We ought, indeed, to feel the dignity of the ministry; we must present some protest against the mere fraternal conception which so easily sinks into an unspiritual familiarity. But still more than the dignity of the ministry do its elect feel its solemnity. How can it be otherwise? We have to dwell much with the everlasting burnings of God’s love. We have to tend that consuming fire. We have to feed our life where all the tragedy of life is gathered to an infinite and victorious crisis in Christ. We are not the fire, but we live where it burns. The matter we handle in our theological thought we can only handle with some due protection for our face. It is one of the dangerous industries. It is continually acting on us, continually searching our inner selves that no part of us may be unforgiven, unfed , or unsanctified. We cannot hold it and examine it at arm’s length. It enters into us. It evokes the perpetual comment of our souls, and puts us continually on self-judgment. Our critic, our judge, is at the door. Self-condemnation arrests denunciation. And the true apostle can never condemn but in the spirit of self-condemnation.
But, after all, our doom is our blessing. Our Judge is on our side. For if humiliation be wrung from us, still more is faith, hope, and prayer. Everything that rebukes our self-satisfaction does still more to draw out our faith. When we are too tired or doubtful to ask we can praise and adore. When we are weary of confessing our sin we can forget ourselves in a godly sort and confess our Saviour. We can say the creed when we cannot raise the song. He also hath given us the reconciliation. The more judgment we see in the holy cross the more we see it is judgment unto salvation. The more we are humbled the more we “roll our souls upon Christ.” And we recover our self-possession only by giving our soul again and again to Christ to keep. We win a confidence in self-despair. Prayer is given us as wings wherewith to mount, but also to shield our face when they have carried us before the great white throne. It is in prayer that the holiness comes home as love, and the love is established as holiness. At every step our thought is transformed to prayer, and our prayer opens new ranges of thought.
His great revelation is His holiness, always outgoing in atoning love. The Christian revelation is not “God is love” so much as “love is God.” That is, it is not God’s love, but the infinite power of God’s love, its finality, omnipotence, and absoluteness. It is not passionate and helpless love, but it has power to subdue everything that rises against it. And that is the holiness of love - the eternal thing in it. We receive the last reconciliation. Then the very wrath of God becomes a glory. The red in the sky is the new dawn. Our self-accusation becomes a new mode of praise. Our loaded hearts spring light again. Our heavy conscience turns to grave moral power. A new love is born for our kind. A new and tender patience steals upon us. We see new ways of helping, serving, and saving. We issue into a new world. We are one with the Christ not only on His cross, but in His resurrection.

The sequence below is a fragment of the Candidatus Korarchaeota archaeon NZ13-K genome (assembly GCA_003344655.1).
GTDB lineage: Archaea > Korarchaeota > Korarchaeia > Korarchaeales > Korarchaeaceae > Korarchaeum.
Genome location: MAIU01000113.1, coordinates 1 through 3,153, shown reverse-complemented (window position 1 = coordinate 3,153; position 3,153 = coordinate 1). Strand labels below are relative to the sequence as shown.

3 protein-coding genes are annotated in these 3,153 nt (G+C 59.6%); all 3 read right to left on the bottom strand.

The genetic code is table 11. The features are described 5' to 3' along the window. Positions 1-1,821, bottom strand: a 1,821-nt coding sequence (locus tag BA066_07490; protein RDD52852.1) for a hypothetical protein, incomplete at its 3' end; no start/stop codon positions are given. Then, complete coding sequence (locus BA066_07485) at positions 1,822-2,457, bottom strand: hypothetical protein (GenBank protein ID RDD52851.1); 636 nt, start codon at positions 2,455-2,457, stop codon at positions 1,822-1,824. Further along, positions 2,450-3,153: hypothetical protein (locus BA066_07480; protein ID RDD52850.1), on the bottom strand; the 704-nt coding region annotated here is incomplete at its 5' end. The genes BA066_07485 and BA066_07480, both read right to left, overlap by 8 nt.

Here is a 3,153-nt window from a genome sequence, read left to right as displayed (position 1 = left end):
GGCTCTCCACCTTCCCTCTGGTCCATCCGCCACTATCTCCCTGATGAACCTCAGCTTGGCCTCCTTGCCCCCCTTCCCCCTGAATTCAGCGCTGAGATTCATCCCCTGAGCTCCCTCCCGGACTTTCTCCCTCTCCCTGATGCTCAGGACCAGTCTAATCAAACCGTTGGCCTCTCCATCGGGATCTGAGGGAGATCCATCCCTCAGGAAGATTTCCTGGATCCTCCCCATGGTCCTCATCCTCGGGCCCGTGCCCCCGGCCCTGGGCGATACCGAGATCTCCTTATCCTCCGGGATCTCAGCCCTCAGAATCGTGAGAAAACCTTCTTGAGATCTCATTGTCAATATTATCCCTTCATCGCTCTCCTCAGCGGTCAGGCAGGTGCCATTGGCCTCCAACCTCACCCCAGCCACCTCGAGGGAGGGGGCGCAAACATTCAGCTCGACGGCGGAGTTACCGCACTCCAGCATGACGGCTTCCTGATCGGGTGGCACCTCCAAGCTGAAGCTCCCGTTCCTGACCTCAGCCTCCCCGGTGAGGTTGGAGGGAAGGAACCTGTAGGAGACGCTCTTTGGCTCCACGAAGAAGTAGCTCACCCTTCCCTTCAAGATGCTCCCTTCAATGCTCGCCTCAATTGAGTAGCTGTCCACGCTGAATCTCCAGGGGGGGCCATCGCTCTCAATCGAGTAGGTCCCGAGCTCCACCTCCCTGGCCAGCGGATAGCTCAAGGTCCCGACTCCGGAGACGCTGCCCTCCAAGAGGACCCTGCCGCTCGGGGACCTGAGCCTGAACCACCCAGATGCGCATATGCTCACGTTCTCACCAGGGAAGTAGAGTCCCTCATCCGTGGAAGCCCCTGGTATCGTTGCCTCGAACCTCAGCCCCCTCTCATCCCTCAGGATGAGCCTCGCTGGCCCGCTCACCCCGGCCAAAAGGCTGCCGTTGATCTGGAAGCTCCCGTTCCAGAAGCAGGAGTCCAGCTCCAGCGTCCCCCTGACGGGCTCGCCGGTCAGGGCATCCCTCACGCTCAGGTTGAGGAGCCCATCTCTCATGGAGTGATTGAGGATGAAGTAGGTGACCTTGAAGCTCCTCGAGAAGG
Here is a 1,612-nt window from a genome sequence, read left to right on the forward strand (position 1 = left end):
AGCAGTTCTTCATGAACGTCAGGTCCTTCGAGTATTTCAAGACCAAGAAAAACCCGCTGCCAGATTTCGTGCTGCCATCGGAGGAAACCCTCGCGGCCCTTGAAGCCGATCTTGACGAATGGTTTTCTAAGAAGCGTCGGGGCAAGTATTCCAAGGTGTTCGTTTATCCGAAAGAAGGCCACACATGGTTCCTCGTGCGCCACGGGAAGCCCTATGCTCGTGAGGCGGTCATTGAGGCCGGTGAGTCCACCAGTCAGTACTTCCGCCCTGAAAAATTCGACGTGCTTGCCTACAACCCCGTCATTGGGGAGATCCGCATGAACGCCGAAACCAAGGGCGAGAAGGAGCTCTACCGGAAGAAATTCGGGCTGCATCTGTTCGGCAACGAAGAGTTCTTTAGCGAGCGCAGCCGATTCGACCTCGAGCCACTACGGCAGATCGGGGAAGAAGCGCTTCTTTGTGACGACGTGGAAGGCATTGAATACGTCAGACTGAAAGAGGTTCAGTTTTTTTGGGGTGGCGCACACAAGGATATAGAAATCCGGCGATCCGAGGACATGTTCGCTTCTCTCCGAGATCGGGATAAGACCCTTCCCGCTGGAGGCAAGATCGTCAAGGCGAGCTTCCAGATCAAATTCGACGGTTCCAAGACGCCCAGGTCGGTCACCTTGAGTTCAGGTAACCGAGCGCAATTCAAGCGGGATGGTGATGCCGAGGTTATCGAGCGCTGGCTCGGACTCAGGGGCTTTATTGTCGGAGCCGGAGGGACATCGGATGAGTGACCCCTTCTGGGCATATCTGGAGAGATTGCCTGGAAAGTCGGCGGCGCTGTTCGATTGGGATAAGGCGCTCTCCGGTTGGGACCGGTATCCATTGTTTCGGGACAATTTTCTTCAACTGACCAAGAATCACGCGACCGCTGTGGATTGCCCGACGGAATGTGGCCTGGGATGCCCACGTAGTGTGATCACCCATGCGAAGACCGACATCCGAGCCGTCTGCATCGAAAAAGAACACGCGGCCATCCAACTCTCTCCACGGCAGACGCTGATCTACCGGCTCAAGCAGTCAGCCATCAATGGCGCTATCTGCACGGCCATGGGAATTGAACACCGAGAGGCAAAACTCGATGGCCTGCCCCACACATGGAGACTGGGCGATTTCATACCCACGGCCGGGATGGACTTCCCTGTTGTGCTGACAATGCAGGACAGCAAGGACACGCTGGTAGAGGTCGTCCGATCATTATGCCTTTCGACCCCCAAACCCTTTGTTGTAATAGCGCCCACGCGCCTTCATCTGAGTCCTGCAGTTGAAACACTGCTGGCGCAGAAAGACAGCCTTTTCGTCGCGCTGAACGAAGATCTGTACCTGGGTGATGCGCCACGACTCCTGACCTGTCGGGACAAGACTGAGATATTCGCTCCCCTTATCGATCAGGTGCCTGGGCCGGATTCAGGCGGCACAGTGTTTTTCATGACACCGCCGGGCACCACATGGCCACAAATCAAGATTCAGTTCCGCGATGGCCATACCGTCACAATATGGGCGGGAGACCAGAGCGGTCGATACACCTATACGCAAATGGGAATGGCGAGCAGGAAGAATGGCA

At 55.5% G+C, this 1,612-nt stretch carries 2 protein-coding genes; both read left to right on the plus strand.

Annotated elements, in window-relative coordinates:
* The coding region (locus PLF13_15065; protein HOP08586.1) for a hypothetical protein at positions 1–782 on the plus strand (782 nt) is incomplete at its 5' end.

Think of the resurrection power and calm, of that solemn final peace, that infinite satisfaction in the eternal thing eternally achieved, which filled His soul when He had emerged from death, when man’s worst had been done, and God’s best had been won, forever and for all. We have our times of entrance into that Christ. As we were one with Him in the likeness of His death, so we are in the likeness of His resurrection. And the same Eternal Spirit which puts the preacher’s soul much upon the cross also raises it continually from the dead. We overcome our mistakes , negligence’s, sins; nay, we rise above the sin of the whole world, which will not let our souls be as good as they are. We overcome the world, and take courage, and are of new cheer. We are in the Spirit. And then we can preach, pray, teach, heal. And even the unclean lips then put a new thrill into our sympathy and a new tremor into our praise.
If it be not so, how shall our dangerous work not demoralize us, and we perish from our too much contact with holy things.
Forsyth, P. T. (2013-09-02). The Soul of Prayer (Kindle Locations 1021-1030). Walking Through the Word. Kindle Edition.